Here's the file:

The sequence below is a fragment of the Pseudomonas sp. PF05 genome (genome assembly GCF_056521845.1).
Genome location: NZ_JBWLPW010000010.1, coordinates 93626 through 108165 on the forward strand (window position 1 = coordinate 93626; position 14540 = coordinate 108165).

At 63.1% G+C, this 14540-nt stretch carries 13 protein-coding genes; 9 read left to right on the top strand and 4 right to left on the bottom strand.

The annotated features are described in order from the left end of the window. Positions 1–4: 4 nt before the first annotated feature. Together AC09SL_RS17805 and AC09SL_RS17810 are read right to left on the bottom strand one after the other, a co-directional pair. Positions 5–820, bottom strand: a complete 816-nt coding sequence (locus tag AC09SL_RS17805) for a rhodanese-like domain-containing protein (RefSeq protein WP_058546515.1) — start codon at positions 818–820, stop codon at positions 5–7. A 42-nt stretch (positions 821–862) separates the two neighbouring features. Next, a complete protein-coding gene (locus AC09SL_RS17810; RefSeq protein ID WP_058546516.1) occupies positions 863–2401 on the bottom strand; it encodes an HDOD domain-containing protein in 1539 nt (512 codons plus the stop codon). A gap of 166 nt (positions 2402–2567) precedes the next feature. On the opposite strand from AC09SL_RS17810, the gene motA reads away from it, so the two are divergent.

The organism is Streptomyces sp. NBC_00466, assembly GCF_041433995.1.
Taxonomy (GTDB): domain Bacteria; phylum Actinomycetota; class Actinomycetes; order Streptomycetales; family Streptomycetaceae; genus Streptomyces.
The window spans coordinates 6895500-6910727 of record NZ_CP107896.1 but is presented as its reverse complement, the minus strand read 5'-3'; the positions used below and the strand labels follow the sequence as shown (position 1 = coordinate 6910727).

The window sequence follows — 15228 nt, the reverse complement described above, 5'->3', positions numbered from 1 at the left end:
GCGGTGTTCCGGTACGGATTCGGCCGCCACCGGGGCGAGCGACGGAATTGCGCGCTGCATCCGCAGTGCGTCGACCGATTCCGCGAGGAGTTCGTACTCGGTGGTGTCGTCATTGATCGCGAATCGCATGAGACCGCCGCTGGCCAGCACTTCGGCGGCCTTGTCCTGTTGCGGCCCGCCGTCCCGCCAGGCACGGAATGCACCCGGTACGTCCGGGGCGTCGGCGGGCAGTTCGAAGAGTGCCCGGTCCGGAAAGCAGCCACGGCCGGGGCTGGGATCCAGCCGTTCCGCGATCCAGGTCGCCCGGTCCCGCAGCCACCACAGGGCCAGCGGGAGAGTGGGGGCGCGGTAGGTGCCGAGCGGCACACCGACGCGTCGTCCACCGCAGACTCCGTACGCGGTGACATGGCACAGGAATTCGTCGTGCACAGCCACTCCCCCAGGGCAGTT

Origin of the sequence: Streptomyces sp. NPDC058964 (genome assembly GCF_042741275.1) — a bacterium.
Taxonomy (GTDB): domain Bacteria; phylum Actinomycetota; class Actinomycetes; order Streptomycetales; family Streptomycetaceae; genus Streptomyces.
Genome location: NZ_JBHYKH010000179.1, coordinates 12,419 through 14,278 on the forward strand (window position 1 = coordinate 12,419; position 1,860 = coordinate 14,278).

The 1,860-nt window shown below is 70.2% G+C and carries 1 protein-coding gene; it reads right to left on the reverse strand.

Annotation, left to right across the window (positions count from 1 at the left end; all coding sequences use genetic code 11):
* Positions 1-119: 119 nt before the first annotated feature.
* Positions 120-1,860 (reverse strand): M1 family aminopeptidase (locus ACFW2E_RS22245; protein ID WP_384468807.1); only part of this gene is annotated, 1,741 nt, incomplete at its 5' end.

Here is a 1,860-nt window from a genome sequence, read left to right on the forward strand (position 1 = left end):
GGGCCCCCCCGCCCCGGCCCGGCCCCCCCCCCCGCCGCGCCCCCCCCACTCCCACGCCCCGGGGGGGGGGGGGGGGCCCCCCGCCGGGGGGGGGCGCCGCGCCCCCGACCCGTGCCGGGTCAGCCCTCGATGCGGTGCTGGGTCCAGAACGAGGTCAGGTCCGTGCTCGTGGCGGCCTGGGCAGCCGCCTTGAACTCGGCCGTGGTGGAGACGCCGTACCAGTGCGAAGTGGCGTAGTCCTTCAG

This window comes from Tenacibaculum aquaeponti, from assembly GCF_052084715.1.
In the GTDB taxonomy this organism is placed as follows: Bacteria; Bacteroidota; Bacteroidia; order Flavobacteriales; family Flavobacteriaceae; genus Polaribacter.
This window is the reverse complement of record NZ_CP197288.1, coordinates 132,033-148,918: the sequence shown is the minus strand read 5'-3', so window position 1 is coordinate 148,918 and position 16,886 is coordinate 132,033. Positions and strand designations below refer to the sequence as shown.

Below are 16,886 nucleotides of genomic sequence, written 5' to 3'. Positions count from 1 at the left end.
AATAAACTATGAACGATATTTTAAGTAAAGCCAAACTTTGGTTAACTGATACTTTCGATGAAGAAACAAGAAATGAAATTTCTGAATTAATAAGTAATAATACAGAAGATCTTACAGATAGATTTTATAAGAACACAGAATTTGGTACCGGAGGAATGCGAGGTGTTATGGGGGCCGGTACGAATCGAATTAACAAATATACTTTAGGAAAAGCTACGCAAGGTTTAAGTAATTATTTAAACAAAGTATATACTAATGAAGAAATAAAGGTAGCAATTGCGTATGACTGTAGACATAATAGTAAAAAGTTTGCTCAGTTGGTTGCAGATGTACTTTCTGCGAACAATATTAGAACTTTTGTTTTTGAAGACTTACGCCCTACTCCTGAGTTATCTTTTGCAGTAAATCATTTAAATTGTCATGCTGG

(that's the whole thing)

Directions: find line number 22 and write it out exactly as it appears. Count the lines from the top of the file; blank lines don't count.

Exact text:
Below are 16,886 nucleotides of genomic sequence, written 5' to 3'. Positions count from 1 at the left end.